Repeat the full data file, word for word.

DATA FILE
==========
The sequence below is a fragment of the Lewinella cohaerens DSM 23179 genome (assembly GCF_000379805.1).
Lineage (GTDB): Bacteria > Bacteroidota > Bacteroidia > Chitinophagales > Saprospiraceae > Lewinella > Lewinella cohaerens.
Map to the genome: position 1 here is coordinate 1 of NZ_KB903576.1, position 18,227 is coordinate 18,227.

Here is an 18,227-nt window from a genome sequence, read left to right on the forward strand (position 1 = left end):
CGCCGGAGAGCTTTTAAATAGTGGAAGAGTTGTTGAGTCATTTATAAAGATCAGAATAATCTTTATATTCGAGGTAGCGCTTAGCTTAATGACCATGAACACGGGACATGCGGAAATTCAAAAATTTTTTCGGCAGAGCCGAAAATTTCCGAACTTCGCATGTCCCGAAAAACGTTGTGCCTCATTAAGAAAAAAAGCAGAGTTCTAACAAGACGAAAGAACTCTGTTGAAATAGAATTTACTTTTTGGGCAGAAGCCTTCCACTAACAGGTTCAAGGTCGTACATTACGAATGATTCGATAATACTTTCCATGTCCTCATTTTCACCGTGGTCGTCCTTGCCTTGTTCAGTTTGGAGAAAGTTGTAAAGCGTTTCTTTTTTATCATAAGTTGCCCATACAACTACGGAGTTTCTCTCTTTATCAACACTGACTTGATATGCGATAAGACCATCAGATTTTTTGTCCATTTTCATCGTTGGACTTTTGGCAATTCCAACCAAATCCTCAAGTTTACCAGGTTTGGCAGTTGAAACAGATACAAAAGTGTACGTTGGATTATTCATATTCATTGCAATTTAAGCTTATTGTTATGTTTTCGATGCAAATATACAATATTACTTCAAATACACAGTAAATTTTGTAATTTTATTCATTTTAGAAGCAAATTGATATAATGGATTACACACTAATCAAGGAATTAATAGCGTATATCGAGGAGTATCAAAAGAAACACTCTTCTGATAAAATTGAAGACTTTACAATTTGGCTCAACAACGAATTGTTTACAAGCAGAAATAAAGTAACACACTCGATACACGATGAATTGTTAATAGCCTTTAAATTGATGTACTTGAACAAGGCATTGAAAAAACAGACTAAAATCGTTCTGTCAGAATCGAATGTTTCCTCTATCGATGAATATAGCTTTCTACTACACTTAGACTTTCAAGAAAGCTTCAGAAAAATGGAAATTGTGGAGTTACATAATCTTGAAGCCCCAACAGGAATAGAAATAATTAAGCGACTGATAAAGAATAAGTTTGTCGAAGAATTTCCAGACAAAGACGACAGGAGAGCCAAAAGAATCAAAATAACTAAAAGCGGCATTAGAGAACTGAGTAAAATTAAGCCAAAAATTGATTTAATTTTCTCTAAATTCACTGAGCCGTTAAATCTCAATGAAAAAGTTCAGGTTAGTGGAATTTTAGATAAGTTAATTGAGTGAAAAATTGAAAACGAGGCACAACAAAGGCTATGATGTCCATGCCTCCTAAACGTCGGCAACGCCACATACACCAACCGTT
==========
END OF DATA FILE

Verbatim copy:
The sequence below is a fragment of the Lewinella cohaerens DSM 23179 genome (assembly GCF_000379805.1).
Lineage (GTDB): Bacteria > Bacteroidota > Bacteroidia > Chitinophagales > Saprospiraceae > Lewinella > Lewinella cohaerens.
Map to the genome: position 1 here is coordinate 1 of NZ_KB903576.1, position 18,227 is coordinate 18,227.

Here is an 18,227-nt window from a genome sequence, read left to right on the forward strand (position 1 = left end):
CGCCGGAGAGCTTTTAAATAGTGGAAGAGTTGTTGAGTCATTTATAAAGATCAGAATAATCTTTATATTCGAGGTAGCGCTTAGCTTAATGACCATGAACACGGGACATGCGGAAATTCAAAAATTTTTTCGGCAGAGCCGAAAATTTCCGAACTTCGCATGTCCCGAAAAACGTTGTGCCTCATTAAGAAAAAAAGCAGAGTTCTAACAAGACGAAAGAACTCTGTTGAAATAGAATTTACTTTTTGGGCAGAAGCCTTCCACTAACAGGTTCAAGGTCGTACATTACGAATGATTCGATAATACTTTCCATGTCCTCATTTTCACCGTGGTCGTCCTTGCCTTGTTCAGTTTGGAGAAAGTTGTAAAGCGTTTCTTTTTTATCATAAGTTGCCCATACAACTACGGAGTTTCTCTCTTTATCAACACTGACTTGATATGCGATAAGACCATCAGATTTTTTGTCCATTTTCATCGTTGGACTTTTGGCAATTCCAACCAAATCCTCAAGTTTACCAGGTTTGGCAGTTGAAACAGATACAAAAGTGTACGTTGGATTATTCATATTCATTGCAATTTAAGCTTATTGTTATGTTTTCGATGCAAATATACAATATTACTTCAAATACACAGTAAATTTTGTAATTTTATTCATTTTAGAAGCAAATTGATATAATGGATTACACACTAATCAAGGAATTAATAGCGTATATCGAGGAGTATCAAAAGAAACACTCTTCTGATAAAATTGAAGACTTTACAATTTGGCTCAACAACGAATTGTTTACAAGCAGAAATAAAGTAACACACTCGATACACGATGAATTGTTAATAGCCTTTAAATTGATGTACTTGAACAAGGCATTGAAAAAACAGACTAAAATCGTTCTGTCAGAATCGAATGTTTCCTCTATCGATGAATATAGCTTTCTACTACACTTAGACTTTCAAGAAAGCTTCAGAAAAATGGAAATTGTGGAGTTACATAATCTTGAAGCCCCAACAGGAATAGAAATAATTAAGCGACTGATAAAGAATAAGTTTGTCGAAGAATTTCCAGACAAAGACGACAGGAGAGCCAAAAGAATCAAAATAACTAAAAGCGGCATTAGAGAACTGAGTAAAATTAAGCCAAAAATTGATTTAATTTTCTCTAAATTCACTGAGCCGTTAAATCTCAATGAAAAAGTTCAGGTTAGTGGAATTTTAGATAAGTTAATTGAGTGAAAAATTGAAAACGAGGCACAACAAAGGCTATGATGTCCATGCCTCCTAAACGTCGGCAACGCCACATACACCAACCGTT